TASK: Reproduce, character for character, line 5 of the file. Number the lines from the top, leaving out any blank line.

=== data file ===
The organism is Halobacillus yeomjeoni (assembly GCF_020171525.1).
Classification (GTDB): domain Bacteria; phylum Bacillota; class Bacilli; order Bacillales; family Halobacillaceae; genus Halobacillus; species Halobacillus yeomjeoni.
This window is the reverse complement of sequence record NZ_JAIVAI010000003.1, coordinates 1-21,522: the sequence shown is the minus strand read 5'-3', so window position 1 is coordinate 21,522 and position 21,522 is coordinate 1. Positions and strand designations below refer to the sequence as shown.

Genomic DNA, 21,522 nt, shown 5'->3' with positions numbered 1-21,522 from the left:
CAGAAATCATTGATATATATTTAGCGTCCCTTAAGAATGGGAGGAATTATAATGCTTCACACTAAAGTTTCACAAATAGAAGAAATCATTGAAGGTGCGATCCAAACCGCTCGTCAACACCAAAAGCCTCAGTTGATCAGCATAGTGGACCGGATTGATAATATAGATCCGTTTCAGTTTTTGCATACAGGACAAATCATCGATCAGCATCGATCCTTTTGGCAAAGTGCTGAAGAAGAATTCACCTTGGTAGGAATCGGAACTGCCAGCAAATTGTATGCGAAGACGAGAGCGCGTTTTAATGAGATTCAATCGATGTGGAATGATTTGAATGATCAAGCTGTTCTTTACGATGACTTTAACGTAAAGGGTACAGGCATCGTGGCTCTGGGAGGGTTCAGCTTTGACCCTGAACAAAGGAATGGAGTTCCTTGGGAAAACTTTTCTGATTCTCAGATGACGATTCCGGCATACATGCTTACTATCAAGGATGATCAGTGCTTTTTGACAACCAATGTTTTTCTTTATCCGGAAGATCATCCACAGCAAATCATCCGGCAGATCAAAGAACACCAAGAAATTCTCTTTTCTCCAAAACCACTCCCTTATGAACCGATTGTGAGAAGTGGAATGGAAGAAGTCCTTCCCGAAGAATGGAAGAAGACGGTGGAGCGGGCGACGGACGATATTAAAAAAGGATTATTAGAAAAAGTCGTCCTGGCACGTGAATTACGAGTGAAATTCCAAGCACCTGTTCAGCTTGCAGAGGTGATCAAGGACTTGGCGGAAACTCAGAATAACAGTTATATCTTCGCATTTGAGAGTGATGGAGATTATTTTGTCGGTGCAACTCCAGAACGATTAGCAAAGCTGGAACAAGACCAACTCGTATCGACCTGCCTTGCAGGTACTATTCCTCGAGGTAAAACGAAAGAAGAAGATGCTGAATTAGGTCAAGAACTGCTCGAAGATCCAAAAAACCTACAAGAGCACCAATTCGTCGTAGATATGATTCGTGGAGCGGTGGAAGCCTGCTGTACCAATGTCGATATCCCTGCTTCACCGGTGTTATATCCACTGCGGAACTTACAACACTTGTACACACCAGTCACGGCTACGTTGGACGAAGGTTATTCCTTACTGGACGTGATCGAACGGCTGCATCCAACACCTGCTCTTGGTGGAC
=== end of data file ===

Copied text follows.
CAGAAATCATTGATATATATTTAGCGTCCCTTAAGAATGGGAGGAATTATAATGCTTCACACTAAAGTTTCACAAATAGAAGAAATCATTGAAGGTGCGATCCAAACCGCTCGTCAACACCAAAAGCCTCAGTTGATCAGCATAGTGGACCGGATTGATAATATAGATCCGTTTCAGTTTTTGCATACAGGACAAATCATCGATCAGCATCGATCCTTTTGGCAAAGTGCTGAAGAAGAATTCACCTTGGTAGGAATCGGAACTGCCAGCAAATTGTATGCGAAGACGAGAGCGCGTTTTAATGAGATTCAATCGATGTGGAATGATTTGAATGATCAAGCTGTTCTTTACGATGACTTTAACGTAAAGGGTACAGGCATCGTGGCTCTGGGAGGGTTCAGCTTTGACCCTGAACAAAGGAATGGAGTTCCTTGGGAAAACTTTTCTGATTCTCAGATGACGATTCCGGCATACATGCTTACTATCAAGGATGATCAGTGCTTTTTGACAACCAATGTTTTTCTTTATCCGGAAGATCATCCACAGCAAATCATCCGGCAGATCAAAGAACACCAAGAAATTCTCTTTTCTCCAAAACCACTCCCTTATGAACCGATTGTGAGAAGTGGAATGGAAGAAGTCCTTCCCGAAGAATGGAAGAAGACGGTGGAGCGGGCGACGGACGATATTAAAAAAGGATTATTAGAAAAAGTCGTCCTGGCACGTGAATTACGAGTGAAATTCCAAGCACCTGTTCAGCTTGCAGAGGTGATCAAGGACTTGGCGGAAACTCAGAATAACAGTTATATCTTCGCATTTGAGAGTGATGGAGATTATTTTGTCGGTGCAACTCCAGAACGATTAGCAAAGCTGGAACAAGACCAACTCGTATCGACCTGCCTTGCAGGTACTATTCCTCGAGGTAAAACGAAAGAAGAAGATGCTGAATTAGGTCAAGAACTGCTCGAAGATCCAAAAAACCTACAAGAGCACCAATTCGTCGTAGATATGATTCGTGGAGCGGTGGAAGCCTGCTGTACCAATGTCGATATCCCTGCTTCACCGGTGTTATATCCACTGCGGAACTTACAACACTTGTACACACCAGTCACGGCTACGTTGGACGAAGGTTATTCCTTACTGGACGTGATCGAACGGCTGCATCCAACACCTGCTCTTGGTGGAC